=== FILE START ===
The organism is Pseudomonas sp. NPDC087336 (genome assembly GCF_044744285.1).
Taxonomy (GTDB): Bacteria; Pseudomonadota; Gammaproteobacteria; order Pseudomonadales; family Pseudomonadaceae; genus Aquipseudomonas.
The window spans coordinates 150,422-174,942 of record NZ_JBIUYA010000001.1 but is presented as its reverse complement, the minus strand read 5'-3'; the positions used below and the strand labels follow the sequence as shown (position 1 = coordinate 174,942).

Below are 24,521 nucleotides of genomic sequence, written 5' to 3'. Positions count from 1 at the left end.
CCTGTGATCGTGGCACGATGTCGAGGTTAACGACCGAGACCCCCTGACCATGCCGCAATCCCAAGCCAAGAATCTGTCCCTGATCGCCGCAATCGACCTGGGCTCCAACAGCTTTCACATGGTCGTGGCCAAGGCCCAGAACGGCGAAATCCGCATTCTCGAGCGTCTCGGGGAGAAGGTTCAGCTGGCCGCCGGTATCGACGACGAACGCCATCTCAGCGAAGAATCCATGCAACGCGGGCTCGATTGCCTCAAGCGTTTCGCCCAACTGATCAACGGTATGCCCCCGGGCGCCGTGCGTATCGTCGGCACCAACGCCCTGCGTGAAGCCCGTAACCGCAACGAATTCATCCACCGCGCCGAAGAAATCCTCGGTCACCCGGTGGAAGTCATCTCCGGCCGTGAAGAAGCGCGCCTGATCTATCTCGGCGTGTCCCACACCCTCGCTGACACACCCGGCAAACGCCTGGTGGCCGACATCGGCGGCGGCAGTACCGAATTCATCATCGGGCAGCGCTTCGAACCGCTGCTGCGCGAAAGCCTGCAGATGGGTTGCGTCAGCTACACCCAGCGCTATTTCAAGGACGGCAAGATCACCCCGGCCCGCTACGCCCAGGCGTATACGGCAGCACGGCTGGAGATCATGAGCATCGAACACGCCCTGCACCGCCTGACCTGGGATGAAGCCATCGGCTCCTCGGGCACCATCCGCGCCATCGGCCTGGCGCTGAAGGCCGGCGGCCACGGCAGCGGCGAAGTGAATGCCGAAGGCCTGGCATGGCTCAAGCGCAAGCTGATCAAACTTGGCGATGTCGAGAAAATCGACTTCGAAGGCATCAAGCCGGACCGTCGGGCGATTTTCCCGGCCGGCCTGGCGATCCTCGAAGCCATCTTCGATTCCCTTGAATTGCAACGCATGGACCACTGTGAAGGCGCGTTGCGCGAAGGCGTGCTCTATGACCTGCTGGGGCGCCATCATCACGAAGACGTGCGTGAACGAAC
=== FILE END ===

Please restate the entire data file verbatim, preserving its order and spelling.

The organism is Pseudomonas sp. NPDC087336 (genome assembly GCF_044744285.1).
Taxonomy (GTDB): Bacteria; Pseudomonadota; Gammaproteobacteria; order Pseudomonadales; family Pseudomonadaceae; genus Aquipseudomonas.
The window spans coordinates 150,422-174,942 of record NZ_JBIUYA010000001.1 but is presented as its reverse complement, the minus strand read 5'-3'; the positions used below and the strand labels follow the sequence as shown (position 1 = coordinate 174,942).

Below are 24,521 nucleotides of genomic sequence, written 5' to 3'. Positions count from 1 at the left end.
CCTGTGATCGTGGCACGATGTCGAGGTTAACGACCGAGACCCCCTGACCATGCCGCAATCCCAAGCCAAGAATCTGTCCCTGATCGCCGCAATCGACCTGGGCTCCAACAGCTTTCACATGGTCGTGGCCAAGGCCCAGAACGGCGAAATCCGCATTCTCGAGCGTCTCGGGGAGAAGGTTCAGCTGGCCGCCGGTATCGACGACGAACGCCATCTCAGCGAAGAATCCATGCAACGCGGGCTCGATTGCCTCAAGCGTTTCGCCCAACTGATCAACGGTATGCCCCCGGGCGCCGTGCGTATCGTCGGCACCAACGCCCTGCGTGAAGCCCGTAACCGCAACGAATTCATCCACCGCGCCGAAGAAATCCTCGGTCACCCGGTGGAAGTCATCTCCGGCCGTGAAGAAGCGCGCCTGATCTATCTCGGCGTGTCCCACACCCTCGCTGACACACCCGGCAAACGCCTGGTGGCCGACATCGGCGGCGGCAGTACCGAATTCATCATCGGGCAGCGCTTCGAACCGCTGCTGCGCGAAAGCCTGCAGATGGGTTGCGTCAGCTACACCCAGCGCTATTTCAAGGACGGCAAGATCACCCCGGCCCGCTACGCCCAGGCGTATACGGCAGCACGGCTGGAGATCATGAGCATCGAACACGCCCTGCACCGCCTGACCTGGGATGAAGCCATCGGCTCCTCGGGCACCATCCGCGCCATCGGCCTGGCGCTGAAGGCCGGCGGCCACGGCAGCGGCGAAGTGAATGCCGAAGGCCTGGCATGGCTCAAGCGCAAGCTGATCAAACTTGGCGATGTCGAGAAAATCGACTTCGAAGGCATCAAGCCGGACCGTCGGGCGATTTTCCCGGCCGGCCTGGCGATCCTCGAAGCCATCTTCGATTCCCTTGAATTGCAACGCATGGACCACTGTGAAGGCGCGTTGCGCGAAGGCGTGCTCTATGACCTGCTGGGGCGCCATCATCACGAAGACGTGCGTGAACGAAC